this amounts to an untimely motion to amend the Complaint.
Initially, I reject defendants' procedural argument. I believe the Complaint can properly be read to assert claims under any and all sections of the RICO statute which may be pertinent. In any event, the various subparts of § 1962 are so closely related that it is unlikely that such an amendment would be likely to cause prejudice. And the argument about untimeliness loses much of its force by virtue of the recent joint request by all parties for postponement of the scheduled trial. I therefore address the merits of the defendant's motion on the assumption that plaintiffs are asserting claims under the RICO statute in general and each and every one of its parts.
It is the law of this circuit that a defendant may not be held liable under § 1962(c) unless, through a pattern of racketeering activities, it conducts (or participates in the conduct of) the affairs of an enterprise other than itself. B.F. Hirsch v. Enright Refining Co., supra. Specifically, before the defendant Bache can be held liable under § 1962(c), it must be shown that Bache conducted the affairs of an enterprise other than Bache, through the alleged pattern of racketeering activities. In my judgment, that showing has not been, and cannot be, made in this case. In this context, the various branch offices of Bache must be regarded as simply a part of the defendant Bache, and not as separate entities -- even within the flexible definitions of RICO. Moreover, it was plainly the business of the defendant Bache which was being conducted through the alleged pattern of racketeering activities, and not any separately identifiable business of the various branches.
Plaintiffs make a further argument that, even if Bache may not be held directly liable under § 1962(c), the individual defendants can be, and Bache would be liable for their activities on a respondeat superior theory. I reject that argument, as inconsistent with B.F. Hirsch v. Enright Refining Co., supra. To accept plaintiff's argument would be to read the enterprise requirement out of the statute entirely, whenever a corporate defendant is involved.
I therefore conclude that, to the extent plaintiffs are seeking to recover under § 1962(c), Bache's motion for partial summary judgment must be granted. That leaves the claims under § 1962(a) and (d).
Plaintiffs correctly argue that there is no separate "enterprise" requirement under § 1962(a), and that a conspiracy under § 1962(d) may have as its object a violation of (a). In short, plaintiffs contend that Bache can be held liable for a conspiracy under (d) and for violations of (a).
The difficulty with the § 1962(a) argument, in my view, is that, on the undisputed facts of this case, plaintiffs lack standing to pursue a claim for damages under that section. Stated otherwise, on this record it is inconceivable that plaintiffs suffered any injury as a result of any violation of § 1962(a) which might have occurred. The damages claimed by these plaintiffs were caused by the alleged pattern of racketeering activities, culminating in the challenged securities transactions; whether the defendants did or did not invest the proceeds in a business affecting commerce cannot have been causally related to any injury to plaintiffs.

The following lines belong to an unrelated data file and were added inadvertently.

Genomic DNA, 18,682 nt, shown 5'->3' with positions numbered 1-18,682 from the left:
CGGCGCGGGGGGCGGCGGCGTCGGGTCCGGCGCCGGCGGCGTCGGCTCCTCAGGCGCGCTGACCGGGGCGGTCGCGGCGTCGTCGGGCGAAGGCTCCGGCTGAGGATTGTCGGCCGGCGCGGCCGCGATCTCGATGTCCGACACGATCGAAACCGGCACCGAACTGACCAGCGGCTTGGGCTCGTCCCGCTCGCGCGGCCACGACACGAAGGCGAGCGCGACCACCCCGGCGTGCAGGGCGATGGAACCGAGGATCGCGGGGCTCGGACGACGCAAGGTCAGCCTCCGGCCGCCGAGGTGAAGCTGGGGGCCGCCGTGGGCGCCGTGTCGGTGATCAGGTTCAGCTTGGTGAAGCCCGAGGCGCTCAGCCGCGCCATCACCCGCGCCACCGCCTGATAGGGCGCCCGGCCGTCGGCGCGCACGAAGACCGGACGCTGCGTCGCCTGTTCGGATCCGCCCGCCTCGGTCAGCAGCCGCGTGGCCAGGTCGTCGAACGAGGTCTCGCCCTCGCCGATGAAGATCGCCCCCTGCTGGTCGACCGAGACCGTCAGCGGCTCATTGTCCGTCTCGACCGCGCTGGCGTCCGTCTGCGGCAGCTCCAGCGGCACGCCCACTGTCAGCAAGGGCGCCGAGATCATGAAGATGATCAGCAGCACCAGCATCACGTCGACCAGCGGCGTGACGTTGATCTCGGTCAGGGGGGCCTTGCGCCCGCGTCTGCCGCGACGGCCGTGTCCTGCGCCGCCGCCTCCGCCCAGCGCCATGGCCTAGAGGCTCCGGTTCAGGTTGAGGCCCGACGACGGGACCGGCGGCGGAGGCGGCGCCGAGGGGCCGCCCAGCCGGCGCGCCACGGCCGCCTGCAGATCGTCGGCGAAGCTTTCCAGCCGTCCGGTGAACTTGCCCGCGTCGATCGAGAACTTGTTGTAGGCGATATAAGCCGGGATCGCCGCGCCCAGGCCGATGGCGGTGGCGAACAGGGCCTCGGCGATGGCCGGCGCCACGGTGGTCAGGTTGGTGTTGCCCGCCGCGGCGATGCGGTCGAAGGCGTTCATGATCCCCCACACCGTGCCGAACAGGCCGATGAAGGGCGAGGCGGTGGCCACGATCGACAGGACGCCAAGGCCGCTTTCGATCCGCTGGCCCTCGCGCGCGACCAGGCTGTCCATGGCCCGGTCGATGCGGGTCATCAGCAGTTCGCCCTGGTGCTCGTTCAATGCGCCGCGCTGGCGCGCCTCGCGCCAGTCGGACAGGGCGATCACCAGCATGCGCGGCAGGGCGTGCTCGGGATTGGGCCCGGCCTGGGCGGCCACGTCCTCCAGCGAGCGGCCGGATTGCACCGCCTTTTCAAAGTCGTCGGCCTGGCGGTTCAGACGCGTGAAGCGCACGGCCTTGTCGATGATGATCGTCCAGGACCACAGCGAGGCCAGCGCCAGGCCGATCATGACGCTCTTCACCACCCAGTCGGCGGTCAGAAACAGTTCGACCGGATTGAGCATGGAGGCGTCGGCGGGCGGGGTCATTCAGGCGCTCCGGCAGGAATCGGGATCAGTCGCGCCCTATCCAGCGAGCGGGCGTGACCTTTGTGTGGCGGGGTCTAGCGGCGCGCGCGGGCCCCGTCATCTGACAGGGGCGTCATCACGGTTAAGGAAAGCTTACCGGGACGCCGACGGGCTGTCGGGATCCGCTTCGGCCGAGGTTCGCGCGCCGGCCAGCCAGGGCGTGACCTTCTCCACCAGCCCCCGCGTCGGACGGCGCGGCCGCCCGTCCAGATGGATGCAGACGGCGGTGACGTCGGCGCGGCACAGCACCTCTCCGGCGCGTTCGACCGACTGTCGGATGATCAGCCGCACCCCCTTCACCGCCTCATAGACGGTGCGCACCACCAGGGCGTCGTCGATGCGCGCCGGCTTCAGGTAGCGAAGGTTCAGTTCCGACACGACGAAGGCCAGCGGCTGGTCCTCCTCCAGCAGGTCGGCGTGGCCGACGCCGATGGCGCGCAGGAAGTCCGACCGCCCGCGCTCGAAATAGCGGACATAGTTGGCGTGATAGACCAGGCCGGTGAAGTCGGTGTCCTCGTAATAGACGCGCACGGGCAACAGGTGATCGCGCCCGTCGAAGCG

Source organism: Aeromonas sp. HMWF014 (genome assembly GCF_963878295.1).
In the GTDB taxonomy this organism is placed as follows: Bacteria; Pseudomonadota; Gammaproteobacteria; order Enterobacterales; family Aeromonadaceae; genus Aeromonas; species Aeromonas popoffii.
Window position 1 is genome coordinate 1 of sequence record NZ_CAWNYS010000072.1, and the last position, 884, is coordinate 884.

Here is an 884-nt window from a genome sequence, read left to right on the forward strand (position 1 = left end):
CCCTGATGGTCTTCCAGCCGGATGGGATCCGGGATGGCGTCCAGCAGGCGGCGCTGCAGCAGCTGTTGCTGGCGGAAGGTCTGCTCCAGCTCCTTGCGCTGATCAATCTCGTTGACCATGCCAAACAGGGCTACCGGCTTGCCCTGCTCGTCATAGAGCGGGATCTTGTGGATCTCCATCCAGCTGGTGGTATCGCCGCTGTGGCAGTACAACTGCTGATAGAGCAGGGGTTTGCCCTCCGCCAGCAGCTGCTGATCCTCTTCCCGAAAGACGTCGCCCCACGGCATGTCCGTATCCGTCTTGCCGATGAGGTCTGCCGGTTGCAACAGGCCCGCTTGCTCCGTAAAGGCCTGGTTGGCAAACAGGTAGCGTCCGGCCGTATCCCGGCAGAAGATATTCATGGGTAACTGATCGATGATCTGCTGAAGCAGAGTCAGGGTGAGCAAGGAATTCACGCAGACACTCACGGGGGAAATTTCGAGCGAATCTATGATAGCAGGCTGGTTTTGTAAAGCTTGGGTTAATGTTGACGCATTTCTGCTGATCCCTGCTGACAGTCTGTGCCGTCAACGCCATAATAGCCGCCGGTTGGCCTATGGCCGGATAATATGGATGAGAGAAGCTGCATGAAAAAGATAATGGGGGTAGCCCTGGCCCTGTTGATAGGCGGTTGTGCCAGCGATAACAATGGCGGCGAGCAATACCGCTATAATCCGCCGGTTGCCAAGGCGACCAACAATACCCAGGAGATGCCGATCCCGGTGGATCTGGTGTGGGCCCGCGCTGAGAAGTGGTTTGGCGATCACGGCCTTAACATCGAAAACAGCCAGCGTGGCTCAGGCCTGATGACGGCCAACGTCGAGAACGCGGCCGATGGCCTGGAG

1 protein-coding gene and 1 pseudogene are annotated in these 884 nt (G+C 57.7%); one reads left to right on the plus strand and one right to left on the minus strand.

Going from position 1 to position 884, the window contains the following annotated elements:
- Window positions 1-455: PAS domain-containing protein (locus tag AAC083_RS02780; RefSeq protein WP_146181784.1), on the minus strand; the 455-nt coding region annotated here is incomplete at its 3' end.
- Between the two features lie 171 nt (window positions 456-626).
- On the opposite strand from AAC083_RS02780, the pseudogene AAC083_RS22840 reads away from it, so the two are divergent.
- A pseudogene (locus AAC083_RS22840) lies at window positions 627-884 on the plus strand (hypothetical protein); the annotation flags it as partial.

I have not overlooked the later developments in the B.F. Hirsch v. Enright Refining Co. case, supra. In that case, the district court had initially imposed liability under § 1962(c). The Court of Appeals reversed, because no separate "enterprise" had been shown, but noted that there was no such requirement under § 1962(a). The case was remanded for further proceedings, whereupon, in an opinion reported at 617 F. Supp. 49 (D.N.J. 1985), the district court held that defendant's conduct was also a violation of § 1962(a), and reinstated its judgment for treble damages. That case was not a securities case, however, and the district court expressly found -- albeit without elaboration -- ". . . plaintiff has suffered a racketeering injury by reason of Enright's violation of § 1962(a)." No such finding would be tenable on this record.
In my view, plaintiffs' claims under § 1962(d) either stand or fall depending upon the fate of their claims under (a) or (c). That is, a conspiracy under § 1962(d) to violate § 1962(c) cannot be established without showing a separate "enterprise"; and a conspiracy under § 1962(d) to violate § 1962(a) can have had no causal connection with any damages sustained by these plaintiffs.
For all of these reasons, defendant Bache's motion for partial summary judgment will be granted, and Count IV of the plaintiffs' Complaint will be dismissed.
AND NOW, this 7th day of April, 1986, it is ORDERED:
1. The motion of Prudential-Bache Securities, Inc. for partial summary judgment is GRANTED.
2. As to the said defendant, Count IV of the Complaint is DISMISSED.
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